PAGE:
It was the nightgown that hooked me:
Sunday, July 13. 1:46 a.m. Near Lookout Mountain and Laurel Canyon. An unidentified woman in her mid- to late-twenties, wearing a nightgown, was the victim of a hit-and-run accident that left her unconscious and seriously injured. There were no witnesses.
That’s how my copy would read in next Tuesday’s edition of the Crime Sheet. We’re not talking Chandler or Hammett—just the facts, ma’am. There would be no speculation about the nightgown mentioned in the police report, or about the woman wearing it.
Had she been in distress? I wondered. Desperate, maybe, her hair flying behind her like a banner as she dashed across the serpentine road, oblivious of the oncoming car? Had she been running for help, or away from something or someone? Had she been looking behind her in that final moment before the car slammed into her, several tons of metal crushing muscle and delicate bone, or paralyzed by the headlights, feral eyes gleaming menace in the dark, moonless night?
My editor, who constantly carps about lack of space, would probably cut the nightgown. People don’t care what she was wearing, Molly, he’d argue. For me, the nightgown was key. And in my opinion, it’s details like this that give the Crime Sheet its quirky flavor.
I’m a freelance reporter and I collect data from the Los Angeles Police Department for a section in the local independent throwaways that people read to find out what crimes are taking place in their neighborhoods and fig- ure out how nervous they should be. I also write books about true crime under the pseudonym Morgan Blake. I’ve always been inquisitive (“Excellent grades marred by interrupting class with too many questions”), and ever since I can remember, I’ve been drawn to crime stories, true and fictional. So with an English degree from UCLA and extension courses in journalism, I set about channeling my curiosity into a career.
As to my love of crime fiction, I inherited that from my maternal grandmother, Bubbie G (the G is for Genendel, a name Bubbie has forbidden any of us to mention although I think it’s cute). Bubbie, who immigrated to Los Angeles from Europe with my late grandfather in 1951, taught herself English and cut her teeth on Erle Stanley Gardner. Soon she was devouring four or five mysteries a week—cozies, hardboiled, Agatha Christie to Elmore Leonard—and whenever she babysat us kids, she’d read to us from Dr. Seuss and a few chapters from the latest mystery she’d picked up from the book sale table at the library. Of course, she skipped some of the choice words, something I didn’t discover until I became addicted myself.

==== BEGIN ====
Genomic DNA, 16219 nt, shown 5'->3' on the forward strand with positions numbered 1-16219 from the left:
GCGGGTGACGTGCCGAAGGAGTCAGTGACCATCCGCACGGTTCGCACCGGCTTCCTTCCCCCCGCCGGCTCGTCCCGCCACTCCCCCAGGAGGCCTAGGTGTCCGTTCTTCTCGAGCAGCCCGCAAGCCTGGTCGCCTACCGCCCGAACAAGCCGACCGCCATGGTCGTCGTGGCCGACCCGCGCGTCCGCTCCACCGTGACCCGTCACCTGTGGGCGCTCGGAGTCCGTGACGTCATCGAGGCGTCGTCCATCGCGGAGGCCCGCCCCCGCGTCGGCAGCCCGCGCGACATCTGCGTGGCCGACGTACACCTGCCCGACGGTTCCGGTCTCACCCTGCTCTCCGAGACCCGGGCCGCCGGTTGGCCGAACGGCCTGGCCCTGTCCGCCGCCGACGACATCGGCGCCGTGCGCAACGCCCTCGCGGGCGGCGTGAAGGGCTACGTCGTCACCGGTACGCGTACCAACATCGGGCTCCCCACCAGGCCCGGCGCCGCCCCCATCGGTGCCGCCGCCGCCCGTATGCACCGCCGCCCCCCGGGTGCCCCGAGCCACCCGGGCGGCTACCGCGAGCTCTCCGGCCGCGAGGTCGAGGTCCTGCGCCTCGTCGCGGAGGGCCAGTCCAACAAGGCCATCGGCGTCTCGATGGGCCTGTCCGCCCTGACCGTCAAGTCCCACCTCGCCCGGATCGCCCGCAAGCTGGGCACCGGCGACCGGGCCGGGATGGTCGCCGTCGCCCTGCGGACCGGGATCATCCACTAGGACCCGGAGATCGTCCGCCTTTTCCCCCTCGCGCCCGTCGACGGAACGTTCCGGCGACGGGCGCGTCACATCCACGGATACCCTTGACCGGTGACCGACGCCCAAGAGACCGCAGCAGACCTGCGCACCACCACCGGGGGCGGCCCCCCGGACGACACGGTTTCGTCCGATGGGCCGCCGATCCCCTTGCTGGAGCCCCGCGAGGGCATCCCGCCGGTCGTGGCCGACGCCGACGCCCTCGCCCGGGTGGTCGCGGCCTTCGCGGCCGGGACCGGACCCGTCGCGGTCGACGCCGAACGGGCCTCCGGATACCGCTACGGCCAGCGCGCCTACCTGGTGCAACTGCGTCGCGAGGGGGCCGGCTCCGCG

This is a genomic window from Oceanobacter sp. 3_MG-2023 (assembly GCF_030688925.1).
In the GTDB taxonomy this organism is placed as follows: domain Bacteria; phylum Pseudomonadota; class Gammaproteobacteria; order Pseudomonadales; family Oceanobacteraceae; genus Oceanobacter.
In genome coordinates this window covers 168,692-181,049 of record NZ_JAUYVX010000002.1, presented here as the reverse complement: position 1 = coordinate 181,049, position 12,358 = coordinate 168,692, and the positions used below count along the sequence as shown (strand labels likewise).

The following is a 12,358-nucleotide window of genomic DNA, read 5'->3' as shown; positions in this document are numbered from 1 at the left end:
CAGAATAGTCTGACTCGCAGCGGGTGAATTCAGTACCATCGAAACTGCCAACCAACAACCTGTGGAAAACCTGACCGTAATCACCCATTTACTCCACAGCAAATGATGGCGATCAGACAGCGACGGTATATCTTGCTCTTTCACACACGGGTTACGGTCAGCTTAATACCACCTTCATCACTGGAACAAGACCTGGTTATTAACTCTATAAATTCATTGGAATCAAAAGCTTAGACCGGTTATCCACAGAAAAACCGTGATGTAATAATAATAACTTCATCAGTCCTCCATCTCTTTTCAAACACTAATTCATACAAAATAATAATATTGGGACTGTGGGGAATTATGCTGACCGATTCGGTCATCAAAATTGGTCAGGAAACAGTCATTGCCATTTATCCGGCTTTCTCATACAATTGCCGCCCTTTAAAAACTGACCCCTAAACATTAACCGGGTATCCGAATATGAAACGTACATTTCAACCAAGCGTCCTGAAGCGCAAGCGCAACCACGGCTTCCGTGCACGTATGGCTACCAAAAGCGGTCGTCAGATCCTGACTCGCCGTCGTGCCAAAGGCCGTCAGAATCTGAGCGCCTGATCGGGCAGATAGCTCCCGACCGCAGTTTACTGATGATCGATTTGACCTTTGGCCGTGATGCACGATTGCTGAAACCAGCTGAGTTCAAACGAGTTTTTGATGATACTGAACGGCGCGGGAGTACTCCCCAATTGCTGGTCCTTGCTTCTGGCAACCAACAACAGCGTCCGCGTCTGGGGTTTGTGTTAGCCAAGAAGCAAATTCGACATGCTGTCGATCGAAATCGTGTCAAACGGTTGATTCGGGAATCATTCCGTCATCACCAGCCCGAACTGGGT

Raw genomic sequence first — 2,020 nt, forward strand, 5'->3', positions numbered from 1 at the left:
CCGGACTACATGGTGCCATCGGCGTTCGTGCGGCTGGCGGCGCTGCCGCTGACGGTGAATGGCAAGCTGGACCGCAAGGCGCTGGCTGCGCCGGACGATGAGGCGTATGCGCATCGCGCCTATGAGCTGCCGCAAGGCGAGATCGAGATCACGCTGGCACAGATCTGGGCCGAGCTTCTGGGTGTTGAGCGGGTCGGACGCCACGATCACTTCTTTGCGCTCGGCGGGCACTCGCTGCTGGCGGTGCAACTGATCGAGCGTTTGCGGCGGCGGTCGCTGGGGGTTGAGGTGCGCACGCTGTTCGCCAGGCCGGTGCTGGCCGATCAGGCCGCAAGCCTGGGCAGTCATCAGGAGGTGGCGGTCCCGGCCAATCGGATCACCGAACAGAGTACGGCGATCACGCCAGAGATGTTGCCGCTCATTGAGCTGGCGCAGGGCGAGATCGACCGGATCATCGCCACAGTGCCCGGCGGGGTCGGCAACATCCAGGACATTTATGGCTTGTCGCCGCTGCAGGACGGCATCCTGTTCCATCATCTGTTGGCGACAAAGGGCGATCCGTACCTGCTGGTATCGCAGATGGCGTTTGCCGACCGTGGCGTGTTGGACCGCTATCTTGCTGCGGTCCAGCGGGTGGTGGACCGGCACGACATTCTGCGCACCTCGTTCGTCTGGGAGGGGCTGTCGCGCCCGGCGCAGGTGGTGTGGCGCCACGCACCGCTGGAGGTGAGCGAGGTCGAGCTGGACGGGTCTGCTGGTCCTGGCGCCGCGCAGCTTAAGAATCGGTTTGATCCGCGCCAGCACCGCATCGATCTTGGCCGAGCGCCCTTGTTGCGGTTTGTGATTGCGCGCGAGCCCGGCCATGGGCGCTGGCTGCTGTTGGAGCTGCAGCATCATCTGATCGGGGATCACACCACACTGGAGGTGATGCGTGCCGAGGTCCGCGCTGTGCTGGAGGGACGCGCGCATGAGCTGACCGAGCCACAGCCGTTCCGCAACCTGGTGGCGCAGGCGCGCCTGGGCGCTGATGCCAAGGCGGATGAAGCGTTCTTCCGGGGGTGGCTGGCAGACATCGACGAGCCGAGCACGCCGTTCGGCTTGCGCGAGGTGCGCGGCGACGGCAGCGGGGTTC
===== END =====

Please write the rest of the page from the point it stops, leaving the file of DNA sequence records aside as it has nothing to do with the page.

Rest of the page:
None of my siblings (there are seven kids in the Blume mishpacha; I’m number three) share Bubbie G’s love of mystery, which gives Bubbie and me a special bond. The mystery gene skipped over my mom, Celia, who, aside from teaching high school English, has published one romance novel under the pen name of Charlotte D’Anjou, my father’s favorite pear. (Bartlett came in second.)
I suppose it’s funny that we both use pseudonyms, though our motives are different, and there’s nothing funny about mine. My mom does it because it fits her romantic sensibilities, and I suspect she’s not ready to test the reactions of her students and principal. I do it to protect myself from the criminals I write about, people for whom I have a healthy fear and from whom I’d like to keep my identity and address secret.
Because mystery fiction is different from true crime. There are experiences Bubbie won’t talk about, ever. There are events I choose not to remember that worm their way into my consciousness despite my efforts to keep them out. It’s those events and Bubbie’s unspoken past, not curiosity, that compel me to try to find out the why of the horrible things people do to each other. And there are moments when the sadness of the fractured lives I’m investigating makes me wonder whether my mother doesn’t have the right idea.
Lookout Mountain, the spot where the woman was hit, is about half a mile south of Mulholland, which is halfway between the city and the San Fernando Valley. I added the information to my hollywood computer file and, with a stack of note-filled pages and several photocopies of police reports in front of me (some divisions will give me photocopies, others will allow me to take notes “under scrutiny”), I proceeded to enter the details of other misdemeanors and felonies in the Hollywood area:
Sunday, July 13. 3:37 a.m. 8400 block of Fountain. A man broke into a woman’s home and raped her.
Sunday, July 13. 8:08 a.m. 8500 block of Beverly Boulevard. A suspect, angry about his cellular phone service, threatened his service consultant, saying, “I’m going over there to shoot and kill you.”
Monday, July 14. 9:58 p.m. 5700 block of San Vicente Boulevard. Sometime during the morning a thief removed money from a woman’s artificial leg.